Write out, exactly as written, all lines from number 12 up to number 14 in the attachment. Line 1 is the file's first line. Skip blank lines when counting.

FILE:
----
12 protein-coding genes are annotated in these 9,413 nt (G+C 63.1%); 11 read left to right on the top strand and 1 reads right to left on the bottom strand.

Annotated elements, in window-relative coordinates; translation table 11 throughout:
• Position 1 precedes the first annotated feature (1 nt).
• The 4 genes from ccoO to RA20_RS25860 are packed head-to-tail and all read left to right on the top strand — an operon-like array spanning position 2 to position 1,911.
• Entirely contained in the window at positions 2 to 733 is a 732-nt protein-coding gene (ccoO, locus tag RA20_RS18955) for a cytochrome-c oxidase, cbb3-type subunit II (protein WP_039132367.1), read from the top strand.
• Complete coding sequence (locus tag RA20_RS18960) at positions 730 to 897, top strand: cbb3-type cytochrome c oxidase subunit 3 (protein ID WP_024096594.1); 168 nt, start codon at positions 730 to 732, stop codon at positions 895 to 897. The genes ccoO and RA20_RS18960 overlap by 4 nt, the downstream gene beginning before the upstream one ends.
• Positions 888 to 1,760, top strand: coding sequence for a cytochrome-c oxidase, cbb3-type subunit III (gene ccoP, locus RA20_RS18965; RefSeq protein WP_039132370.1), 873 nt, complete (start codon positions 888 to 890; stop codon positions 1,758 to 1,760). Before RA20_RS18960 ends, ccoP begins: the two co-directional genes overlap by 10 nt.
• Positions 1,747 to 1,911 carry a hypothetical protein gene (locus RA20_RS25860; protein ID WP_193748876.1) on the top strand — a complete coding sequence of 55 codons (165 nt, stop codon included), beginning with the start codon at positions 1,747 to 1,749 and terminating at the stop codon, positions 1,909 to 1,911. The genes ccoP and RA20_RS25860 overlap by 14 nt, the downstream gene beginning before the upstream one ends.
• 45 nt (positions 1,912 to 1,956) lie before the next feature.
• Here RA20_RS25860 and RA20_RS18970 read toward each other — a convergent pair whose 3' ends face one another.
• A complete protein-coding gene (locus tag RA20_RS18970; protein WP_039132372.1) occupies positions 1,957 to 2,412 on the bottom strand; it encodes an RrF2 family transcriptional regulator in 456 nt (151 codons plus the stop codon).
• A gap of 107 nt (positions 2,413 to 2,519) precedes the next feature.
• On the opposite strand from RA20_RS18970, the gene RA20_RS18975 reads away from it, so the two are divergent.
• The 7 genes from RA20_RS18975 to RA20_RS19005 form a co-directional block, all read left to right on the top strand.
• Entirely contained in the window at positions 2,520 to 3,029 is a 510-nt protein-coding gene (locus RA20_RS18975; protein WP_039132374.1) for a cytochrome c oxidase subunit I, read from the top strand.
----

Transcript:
• A gap of 107 nt (positions 2,413 to 2,519) precedes the next feature.
• On the opposite strand from RA20_RS18970, the gene RA20_RS18975 reads away from it, so the two are divergent.
• The 7 genes from RA20_RS18975 to RA20_RS19005 form a co-directional block, all read left to right on the top strand.